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Particularity of place

GEIST Magazine: Invisible City

John Paskievich has been photographing the North End of Winnipeg for more than thirty years, and the body of work that he has built up in that time is a revelation of the particularity of people and place… The North End was a culture of cultures long before multiculturalism was a national catchphrase; but ‘official’ Canada perceived the people of the North End to be a homogeneous population, an unassimilated chunk of Winnipeg cut off from the rest of the city and the rest of the country by language, religion, politics, class, ethnicity, and the racket and the physical barrier of thou­sands of freight cars shunting along 120 miles of track in the world’s largest urban railyard—a separation of neighbourhoods and cultures that remains today deeply etched into the psyche of the city.

That someone can be from the “wrong side of the tracks” clearly indicates railways divide both physical and social space, but I’m not familiar with the origin of the phrase. I’d love to know why poor people ended up on the other side… What were the connections between railroad engineering and urban planning?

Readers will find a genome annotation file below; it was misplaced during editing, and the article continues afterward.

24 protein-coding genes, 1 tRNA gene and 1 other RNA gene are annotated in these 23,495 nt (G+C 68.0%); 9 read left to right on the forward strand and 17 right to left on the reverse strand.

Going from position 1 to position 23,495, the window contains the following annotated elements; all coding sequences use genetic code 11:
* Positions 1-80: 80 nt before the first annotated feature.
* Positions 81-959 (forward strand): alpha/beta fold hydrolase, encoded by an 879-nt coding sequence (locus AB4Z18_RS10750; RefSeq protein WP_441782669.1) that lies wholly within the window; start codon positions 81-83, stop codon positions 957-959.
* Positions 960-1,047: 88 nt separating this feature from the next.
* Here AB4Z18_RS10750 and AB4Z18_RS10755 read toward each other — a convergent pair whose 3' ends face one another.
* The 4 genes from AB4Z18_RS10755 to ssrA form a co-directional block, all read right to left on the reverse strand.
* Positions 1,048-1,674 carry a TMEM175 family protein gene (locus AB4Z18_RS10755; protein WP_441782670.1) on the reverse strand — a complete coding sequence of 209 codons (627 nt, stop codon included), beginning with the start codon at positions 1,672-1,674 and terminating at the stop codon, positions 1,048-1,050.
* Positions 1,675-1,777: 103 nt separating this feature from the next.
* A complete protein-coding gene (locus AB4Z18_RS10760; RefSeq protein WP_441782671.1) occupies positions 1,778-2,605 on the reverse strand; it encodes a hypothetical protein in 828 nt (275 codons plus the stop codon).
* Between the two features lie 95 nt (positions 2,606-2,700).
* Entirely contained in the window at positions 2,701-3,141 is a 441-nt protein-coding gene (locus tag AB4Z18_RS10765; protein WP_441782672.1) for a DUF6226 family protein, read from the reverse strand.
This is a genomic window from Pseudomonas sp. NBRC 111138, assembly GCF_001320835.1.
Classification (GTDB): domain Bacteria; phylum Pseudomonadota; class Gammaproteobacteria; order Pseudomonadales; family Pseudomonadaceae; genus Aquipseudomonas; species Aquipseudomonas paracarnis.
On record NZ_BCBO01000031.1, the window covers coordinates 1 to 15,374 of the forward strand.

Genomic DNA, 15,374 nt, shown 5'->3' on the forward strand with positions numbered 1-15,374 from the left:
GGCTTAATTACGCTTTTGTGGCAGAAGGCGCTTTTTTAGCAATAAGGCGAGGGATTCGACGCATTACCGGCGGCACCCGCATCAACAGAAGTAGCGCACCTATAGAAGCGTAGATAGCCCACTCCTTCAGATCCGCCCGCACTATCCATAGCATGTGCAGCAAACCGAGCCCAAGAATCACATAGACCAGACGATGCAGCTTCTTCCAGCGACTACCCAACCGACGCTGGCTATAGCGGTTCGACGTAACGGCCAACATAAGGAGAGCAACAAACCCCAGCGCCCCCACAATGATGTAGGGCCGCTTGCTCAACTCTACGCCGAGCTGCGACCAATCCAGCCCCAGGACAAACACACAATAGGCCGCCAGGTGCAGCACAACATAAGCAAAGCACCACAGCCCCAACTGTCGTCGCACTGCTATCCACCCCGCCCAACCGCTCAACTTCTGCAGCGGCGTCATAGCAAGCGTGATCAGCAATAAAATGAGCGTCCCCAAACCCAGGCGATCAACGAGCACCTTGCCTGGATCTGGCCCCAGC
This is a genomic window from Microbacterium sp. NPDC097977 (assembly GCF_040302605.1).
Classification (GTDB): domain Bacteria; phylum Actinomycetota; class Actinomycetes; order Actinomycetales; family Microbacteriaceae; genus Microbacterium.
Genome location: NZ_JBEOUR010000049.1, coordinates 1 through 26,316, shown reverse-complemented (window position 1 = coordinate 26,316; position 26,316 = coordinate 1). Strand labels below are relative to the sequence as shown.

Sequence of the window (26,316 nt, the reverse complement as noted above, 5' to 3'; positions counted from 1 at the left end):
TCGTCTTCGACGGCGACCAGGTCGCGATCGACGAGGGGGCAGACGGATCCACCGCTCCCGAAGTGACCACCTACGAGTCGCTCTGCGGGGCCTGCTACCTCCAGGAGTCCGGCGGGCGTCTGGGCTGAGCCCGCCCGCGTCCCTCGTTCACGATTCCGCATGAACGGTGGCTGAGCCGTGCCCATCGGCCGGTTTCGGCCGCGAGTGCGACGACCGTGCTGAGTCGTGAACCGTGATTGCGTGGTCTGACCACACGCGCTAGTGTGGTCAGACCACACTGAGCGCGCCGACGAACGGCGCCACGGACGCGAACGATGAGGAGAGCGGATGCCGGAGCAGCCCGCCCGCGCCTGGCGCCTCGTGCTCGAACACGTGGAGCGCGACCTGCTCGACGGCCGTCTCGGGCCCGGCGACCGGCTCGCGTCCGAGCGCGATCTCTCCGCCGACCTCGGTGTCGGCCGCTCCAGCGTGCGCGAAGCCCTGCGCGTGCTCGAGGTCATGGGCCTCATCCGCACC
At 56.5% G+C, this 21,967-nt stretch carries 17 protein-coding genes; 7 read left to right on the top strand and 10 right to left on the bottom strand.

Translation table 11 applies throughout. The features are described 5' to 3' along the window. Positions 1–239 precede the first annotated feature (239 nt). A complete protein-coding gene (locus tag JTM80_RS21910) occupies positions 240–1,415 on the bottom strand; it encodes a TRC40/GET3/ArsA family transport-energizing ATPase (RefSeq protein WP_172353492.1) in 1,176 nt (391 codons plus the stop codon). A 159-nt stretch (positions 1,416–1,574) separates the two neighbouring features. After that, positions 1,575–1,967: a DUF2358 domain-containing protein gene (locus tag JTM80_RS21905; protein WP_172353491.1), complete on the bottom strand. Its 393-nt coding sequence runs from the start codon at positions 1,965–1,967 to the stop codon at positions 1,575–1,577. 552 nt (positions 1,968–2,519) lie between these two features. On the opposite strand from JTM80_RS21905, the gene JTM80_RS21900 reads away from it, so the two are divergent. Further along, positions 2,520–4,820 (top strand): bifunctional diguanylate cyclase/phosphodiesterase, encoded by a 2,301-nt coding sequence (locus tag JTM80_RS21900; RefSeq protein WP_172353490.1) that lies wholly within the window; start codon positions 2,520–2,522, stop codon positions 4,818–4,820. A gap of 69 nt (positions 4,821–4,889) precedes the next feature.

- Anne


  1. Jack wrote:

    I remember reading somewhere that it’s to do with prevailing winds, not planning – if the tracks run through the middle of a town to a station at the centre, the wrong side is the one that gets smoke blown all over it. Pollution lowers property prices, posh new places don’t get built on the dirty side… Seems, well, at least plausible, in small towns.

    Wednesday, December 12, 2007 at 21:12 | Permalink
  2. Anne wrote:

    Hmm. Prevailing winds. In my neighbourhood, I suppose I live on the “right side” of the tracks because the “wrong” side is called Mechanicsville, originally home to all the rail workers…

    Thursday, December 13, 2007 at 09:38 | Permalink
  3. sevensixfive wrote:

    I’ve always assumed it was just a product of applied geography. The tracks create a line, and difference accumulates on either side of it. Where otherwise, socioeconomics would follow a smooth gradient, the discontinuity of the railroad tracks creates creates the opportunity for a striation, a break, and a fast falloff in income and class.

    Sunday, January 6, 2008 at 23:03 | Permalink